Home » The features and benefits of the National Saving Certificate(NSC).

The features and benefits of the National Saving Certificate(NSC).

The features and benefits of the National Saving Certificate(NSC).

Photo courtesy Sakshi Patwa on Pexels.

There are a number of Post office investment schemes and one of them is the National Saving Certificate (NSC) which is a low-risk, fixed-income investment scheme. It is an initiative of the Government of India and can be bought from the nearest post office next to your place. People looking for a safe investment instrument with a steady rate of interest can invest in the National Saving Certificate. The scheme is suitable for small and medium investors to earn returns while saving the tax.

The salient features of the National Saving Certificate are:-

  • The minimum amount for opening NSC-

A minimum amount of Rs. 1000 and in multiples of Rs. 100 as an initial investment is required for National Saving Certificate (NSC). This can be increased when feasible as there is no upper limit. Any number of accounts can be opened under the scheme.

  • Interest payable and periodicity-

Presently the rate of interest is 6.8% per annum. It gets compounded annually but is payable on maturity.

  • Who can open an NSC account?

The NSC account can be opened by a single adult, or a joint account with up to 3 adults, a guardian on behalf of a minor or on behalf of a person with an unsound mind, and a minor can also open an account on their own name if above 10 years of age.

  • Maturity Period-

The maturity period is after the completion of 5 years from the date of deposit.

  • Premature closure-

The NSC may not be prematurely closed before 5 years except on account of the death of a single account holder or any of the account holders in a joint account. It can also be closed on an order by a court.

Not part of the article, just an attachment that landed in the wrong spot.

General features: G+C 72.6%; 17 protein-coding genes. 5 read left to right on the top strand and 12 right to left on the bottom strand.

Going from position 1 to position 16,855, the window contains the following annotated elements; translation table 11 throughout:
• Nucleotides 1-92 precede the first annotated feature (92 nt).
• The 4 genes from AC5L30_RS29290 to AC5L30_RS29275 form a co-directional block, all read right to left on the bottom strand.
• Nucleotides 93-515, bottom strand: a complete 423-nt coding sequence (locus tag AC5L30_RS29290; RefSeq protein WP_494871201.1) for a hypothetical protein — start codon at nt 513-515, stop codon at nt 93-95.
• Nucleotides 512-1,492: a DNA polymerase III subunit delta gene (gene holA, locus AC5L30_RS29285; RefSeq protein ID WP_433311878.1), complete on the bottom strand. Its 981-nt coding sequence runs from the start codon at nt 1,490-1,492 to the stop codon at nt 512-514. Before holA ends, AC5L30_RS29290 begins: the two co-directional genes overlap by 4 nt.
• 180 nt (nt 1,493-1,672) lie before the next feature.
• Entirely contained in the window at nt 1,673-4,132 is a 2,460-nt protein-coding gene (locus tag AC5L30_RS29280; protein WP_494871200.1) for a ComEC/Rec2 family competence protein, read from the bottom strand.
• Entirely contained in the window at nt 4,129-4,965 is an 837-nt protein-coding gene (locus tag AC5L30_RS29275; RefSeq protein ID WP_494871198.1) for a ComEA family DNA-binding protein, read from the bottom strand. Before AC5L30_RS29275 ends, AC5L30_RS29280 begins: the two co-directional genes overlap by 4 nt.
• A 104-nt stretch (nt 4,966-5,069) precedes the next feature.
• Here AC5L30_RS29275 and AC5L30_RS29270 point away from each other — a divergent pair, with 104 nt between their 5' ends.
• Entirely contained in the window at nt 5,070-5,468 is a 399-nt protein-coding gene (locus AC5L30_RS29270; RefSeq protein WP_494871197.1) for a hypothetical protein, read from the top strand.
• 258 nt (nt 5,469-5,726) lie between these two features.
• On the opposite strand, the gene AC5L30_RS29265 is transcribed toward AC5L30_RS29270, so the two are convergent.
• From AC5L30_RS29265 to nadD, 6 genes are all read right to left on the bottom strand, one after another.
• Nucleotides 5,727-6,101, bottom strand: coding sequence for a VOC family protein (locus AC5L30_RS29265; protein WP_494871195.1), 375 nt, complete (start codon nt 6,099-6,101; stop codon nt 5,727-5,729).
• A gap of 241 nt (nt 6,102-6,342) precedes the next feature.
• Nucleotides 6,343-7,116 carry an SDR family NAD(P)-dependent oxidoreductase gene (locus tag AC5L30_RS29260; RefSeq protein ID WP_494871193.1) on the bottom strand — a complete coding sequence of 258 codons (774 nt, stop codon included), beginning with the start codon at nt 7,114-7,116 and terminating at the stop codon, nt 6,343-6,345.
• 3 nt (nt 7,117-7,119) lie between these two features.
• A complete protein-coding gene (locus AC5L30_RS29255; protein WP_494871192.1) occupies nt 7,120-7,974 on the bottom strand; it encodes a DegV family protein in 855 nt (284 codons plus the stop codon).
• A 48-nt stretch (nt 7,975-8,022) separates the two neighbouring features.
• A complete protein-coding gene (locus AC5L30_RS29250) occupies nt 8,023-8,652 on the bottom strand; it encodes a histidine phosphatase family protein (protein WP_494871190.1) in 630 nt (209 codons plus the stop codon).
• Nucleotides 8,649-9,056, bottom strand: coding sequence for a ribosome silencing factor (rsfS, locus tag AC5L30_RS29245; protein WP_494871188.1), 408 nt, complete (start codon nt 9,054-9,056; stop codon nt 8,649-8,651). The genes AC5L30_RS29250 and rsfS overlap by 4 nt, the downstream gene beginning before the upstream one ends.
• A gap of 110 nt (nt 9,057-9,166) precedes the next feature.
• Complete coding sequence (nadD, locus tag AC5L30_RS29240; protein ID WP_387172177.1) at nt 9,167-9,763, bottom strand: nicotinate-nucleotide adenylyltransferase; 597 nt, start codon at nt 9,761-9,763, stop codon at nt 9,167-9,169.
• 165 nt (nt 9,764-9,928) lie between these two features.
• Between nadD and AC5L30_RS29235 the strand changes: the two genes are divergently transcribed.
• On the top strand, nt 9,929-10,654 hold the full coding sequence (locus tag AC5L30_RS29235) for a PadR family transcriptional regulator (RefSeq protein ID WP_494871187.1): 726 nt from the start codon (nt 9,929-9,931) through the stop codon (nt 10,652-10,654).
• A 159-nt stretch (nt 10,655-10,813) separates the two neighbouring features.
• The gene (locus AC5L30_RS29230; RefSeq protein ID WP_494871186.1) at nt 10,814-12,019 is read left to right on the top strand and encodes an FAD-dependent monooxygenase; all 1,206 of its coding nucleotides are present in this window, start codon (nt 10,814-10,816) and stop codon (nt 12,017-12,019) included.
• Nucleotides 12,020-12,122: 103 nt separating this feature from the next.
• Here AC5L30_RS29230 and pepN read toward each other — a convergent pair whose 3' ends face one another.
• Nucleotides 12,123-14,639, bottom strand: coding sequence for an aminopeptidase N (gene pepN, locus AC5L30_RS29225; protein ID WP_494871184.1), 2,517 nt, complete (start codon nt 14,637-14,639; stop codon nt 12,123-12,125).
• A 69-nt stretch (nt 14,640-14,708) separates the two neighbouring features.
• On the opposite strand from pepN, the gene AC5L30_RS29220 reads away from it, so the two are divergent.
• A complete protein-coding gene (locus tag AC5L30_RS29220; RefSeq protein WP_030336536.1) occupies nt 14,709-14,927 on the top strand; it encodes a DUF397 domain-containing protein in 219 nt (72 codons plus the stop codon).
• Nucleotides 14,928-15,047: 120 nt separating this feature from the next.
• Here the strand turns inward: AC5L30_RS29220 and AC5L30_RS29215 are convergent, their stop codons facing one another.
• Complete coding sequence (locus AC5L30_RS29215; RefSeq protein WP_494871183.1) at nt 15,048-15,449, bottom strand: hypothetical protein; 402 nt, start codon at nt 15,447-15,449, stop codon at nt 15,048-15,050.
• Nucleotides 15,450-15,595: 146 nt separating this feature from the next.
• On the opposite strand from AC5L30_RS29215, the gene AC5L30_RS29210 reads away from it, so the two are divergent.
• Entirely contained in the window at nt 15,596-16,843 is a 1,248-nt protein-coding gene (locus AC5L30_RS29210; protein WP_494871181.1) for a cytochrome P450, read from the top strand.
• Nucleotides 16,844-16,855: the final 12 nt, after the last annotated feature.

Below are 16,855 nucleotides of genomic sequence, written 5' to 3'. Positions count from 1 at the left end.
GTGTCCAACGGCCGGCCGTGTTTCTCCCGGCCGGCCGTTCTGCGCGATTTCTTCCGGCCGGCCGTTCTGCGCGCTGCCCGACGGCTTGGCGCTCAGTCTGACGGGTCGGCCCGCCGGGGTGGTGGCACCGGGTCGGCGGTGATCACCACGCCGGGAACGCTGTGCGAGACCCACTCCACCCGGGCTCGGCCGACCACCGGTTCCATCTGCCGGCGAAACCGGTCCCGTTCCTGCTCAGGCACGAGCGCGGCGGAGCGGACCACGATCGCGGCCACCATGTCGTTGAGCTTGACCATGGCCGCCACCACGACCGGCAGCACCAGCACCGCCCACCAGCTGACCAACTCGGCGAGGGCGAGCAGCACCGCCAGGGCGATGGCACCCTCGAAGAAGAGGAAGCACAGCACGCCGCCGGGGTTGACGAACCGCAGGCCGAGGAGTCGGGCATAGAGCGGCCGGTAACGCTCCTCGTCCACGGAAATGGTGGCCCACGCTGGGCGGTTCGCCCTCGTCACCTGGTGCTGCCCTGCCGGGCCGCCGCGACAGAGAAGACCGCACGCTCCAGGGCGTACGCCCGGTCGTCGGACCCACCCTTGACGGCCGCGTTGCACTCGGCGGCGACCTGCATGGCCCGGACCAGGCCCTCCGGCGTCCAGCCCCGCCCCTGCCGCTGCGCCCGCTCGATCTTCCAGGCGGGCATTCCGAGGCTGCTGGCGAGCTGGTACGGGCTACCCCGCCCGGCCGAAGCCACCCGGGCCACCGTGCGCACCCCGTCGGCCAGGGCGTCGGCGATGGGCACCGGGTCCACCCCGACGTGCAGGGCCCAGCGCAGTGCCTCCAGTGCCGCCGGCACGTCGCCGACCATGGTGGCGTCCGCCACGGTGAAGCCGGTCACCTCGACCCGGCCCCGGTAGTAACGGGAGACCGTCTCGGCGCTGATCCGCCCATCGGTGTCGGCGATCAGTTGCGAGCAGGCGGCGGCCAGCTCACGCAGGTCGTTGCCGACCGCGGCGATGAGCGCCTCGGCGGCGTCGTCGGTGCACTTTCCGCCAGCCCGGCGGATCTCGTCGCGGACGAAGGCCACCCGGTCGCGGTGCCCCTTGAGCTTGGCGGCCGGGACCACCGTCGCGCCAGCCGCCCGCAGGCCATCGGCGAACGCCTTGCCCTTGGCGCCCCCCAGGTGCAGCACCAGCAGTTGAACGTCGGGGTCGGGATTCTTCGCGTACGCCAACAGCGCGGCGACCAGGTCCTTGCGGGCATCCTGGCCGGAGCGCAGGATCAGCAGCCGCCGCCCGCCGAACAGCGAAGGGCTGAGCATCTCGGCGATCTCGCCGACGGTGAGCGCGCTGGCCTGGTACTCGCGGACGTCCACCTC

• Pledging of account-

National Saving Certificate (NSC) can be pledged by submitting the application form at the post office with a supporting letter from the pledgee. Pledging can be made to a scheduled bank, co-operative society, co-operative bank, corporation, Government Company, local authority, or a housing finance company.

  • Transfer of account from one person to another-

NSC can be transferred from one person to another; on the death of the account holder to the legal heir or the nominee and also on the death of an account holder to the joint holders. It can also be transferred on pledging of account to a specified authority or an order from the court.

  • Nomination-

NSC allows investors to select a nominee which can even be a minor. The investor should fill up a nomination form with the required details to avail of the nomination facility.

  • Tax Saving-

It is a government-backed tax-saving scheme and an individual can claim up to Rs. 1.5 lakh under the provisions of Section 80C of the Income Tax Act, 1961.

  • Power of Compounding-

The interest earned on NSC is compounded annually, reinvested, and payable at maturity.

  • Documents required to be submitted for NSC-

The documents that are required to be submitted in order to invest in NSC are-

The NSC application form.

Identity proof:-Passport, PAN Card, driving license, Voter Id.


Address proof:-Telephone bill, electricity bill, passport, bank statement, etc.

Make the payment for NSC in the form of cash, cheque, or demand draft.

  • How to encash the NSC certificate after maturity?

When you want to encash the maturity amount of the NSC you have to carry the following documents-

Original NSC certificate.

Identity Proof.

NSC encashment form.

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